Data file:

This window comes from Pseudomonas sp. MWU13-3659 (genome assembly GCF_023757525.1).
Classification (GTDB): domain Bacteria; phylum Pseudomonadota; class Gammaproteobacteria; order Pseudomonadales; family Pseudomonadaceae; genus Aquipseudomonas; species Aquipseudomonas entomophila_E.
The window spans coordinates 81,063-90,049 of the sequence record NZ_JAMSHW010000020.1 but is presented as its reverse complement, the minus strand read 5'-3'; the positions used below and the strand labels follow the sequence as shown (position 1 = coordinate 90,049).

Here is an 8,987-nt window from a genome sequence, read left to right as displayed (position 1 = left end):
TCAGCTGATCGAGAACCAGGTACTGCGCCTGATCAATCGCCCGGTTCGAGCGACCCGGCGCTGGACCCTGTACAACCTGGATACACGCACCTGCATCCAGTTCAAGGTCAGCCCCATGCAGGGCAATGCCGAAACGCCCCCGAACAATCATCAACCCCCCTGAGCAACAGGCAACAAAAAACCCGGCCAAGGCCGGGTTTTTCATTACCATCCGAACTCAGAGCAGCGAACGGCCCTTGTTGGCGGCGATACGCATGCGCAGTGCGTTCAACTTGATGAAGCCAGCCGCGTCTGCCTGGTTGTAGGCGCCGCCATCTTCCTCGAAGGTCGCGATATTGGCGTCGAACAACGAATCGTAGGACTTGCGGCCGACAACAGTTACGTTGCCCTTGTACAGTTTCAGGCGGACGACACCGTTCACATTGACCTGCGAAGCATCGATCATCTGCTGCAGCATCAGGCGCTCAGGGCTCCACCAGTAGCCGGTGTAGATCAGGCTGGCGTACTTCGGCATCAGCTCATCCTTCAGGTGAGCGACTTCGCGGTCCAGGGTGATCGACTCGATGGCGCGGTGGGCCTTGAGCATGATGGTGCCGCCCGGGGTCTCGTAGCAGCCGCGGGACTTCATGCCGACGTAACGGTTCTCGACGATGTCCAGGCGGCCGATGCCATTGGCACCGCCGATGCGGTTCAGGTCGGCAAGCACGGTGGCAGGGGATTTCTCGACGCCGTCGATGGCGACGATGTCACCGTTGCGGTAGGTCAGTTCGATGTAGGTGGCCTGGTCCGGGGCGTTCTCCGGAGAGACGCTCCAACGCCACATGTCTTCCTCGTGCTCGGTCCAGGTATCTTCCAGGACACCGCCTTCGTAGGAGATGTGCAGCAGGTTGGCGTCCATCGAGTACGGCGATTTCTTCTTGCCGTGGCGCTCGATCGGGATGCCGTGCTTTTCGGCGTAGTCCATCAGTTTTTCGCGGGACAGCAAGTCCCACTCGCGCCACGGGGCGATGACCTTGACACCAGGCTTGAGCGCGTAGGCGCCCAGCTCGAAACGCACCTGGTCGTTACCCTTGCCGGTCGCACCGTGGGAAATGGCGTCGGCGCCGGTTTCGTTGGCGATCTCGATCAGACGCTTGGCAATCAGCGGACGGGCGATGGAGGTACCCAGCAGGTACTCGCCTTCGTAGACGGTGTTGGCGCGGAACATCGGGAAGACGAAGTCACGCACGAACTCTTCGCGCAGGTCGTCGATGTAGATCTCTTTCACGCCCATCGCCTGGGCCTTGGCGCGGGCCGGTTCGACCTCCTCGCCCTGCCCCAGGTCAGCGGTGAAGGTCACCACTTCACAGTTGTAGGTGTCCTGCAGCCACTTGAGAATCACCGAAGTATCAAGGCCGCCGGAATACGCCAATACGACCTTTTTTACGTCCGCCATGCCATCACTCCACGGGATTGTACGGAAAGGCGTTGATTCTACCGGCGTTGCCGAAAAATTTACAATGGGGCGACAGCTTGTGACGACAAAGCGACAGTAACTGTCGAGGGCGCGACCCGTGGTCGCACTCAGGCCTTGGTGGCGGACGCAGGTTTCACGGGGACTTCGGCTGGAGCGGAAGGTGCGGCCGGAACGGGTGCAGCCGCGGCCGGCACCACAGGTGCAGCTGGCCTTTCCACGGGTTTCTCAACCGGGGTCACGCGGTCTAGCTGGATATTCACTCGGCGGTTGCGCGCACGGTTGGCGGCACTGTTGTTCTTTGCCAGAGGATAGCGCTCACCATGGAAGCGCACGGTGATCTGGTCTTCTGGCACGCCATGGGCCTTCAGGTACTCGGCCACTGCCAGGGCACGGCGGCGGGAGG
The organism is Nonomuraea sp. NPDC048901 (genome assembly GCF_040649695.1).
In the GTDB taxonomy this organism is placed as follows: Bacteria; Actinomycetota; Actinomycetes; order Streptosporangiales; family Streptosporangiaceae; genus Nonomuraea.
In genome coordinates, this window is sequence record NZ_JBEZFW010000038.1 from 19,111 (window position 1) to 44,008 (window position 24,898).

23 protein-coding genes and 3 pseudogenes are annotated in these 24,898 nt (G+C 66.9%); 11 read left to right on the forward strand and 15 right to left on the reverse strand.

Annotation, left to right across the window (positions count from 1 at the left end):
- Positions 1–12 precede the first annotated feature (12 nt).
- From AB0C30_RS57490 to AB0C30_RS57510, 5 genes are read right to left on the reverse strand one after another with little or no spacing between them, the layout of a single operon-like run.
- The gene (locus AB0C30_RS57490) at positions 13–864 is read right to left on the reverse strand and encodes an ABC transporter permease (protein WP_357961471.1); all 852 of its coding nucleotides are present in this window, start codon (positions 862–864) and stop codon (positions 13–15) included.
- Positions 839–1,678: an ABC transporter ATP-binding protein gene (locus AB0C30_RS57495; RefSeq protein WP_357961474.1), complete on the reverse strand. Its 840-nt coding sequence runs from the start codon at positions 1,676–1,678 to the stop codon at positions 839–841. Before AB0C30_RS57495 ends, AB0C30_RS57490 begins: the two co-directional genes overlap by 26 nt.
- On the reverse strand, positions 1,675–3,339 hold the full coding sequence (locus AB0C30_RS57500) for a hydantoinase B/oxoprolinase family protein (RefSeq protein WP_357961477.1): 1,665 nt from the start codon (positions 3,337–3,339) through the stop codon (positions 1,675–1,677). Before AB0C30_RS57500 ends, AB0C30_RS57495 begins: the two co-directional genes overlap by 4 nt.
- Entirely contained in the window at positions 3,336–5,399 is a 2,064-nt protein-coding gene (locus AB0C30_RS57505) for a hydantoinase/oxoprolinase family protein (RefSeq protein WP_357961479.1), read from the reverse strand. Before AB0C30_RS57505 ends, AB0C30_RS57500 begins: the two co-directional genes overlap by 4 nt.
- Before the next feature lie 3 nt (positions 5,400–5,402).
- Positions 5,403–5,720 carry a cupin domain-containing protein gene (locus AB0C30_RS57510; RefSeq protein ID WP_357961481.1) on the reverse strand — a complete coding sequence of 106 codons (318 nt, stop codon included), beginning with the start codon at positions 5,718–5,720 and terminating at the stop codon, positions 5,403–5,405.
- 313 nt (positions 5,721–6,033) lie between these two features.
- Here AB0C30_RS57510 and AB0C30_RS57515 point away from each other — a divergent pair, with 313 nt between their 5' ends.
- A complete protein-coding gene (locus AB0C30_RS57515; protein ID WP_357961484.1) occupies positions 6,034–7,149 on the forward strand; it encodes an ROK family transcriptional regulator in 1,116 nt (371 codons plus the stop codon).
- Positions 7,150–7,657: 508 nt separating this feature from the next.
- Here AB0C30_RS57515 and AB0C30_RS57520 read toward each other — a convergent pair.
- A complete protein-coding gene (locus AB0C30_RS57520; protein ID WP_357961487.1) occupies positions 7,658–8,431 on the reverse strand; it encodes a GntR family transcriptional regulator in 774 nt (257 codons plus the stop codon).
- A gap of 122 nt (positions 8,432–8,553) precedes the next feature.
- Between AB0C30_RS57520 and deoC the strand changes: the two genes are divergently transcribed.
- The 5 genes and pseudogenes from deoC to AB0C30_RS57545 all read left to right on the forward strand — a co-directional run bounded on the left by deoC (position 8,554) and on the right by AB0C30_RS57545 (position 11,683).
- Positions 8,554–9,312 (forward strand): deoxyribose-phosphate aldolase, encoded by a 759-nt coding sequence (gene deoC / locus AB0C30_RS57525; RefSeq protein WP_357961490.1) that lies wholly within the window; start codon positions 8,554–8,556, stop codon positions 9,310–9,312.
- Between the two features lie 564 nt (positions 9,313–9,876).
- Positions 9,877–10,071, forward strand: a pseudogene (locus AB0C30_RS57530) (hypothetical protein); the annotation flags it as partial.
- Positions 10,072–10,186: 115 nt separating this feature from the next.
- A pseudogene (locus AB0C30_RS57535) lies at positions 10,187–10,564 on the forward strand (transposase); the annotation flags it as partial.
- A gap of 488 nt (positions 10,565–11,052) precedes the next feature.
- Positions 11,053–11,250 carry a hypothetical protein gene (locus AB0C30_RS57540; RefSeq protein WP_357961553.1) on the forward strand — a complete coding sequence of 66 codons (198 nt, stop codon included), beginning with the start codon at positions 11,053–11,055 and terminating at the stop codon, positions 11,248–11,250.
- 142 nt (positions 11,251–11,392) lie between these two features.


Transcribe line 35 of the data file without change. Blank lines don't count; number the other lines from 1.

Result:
- 142 nt (positions 11,251–11,392) lie between these two features.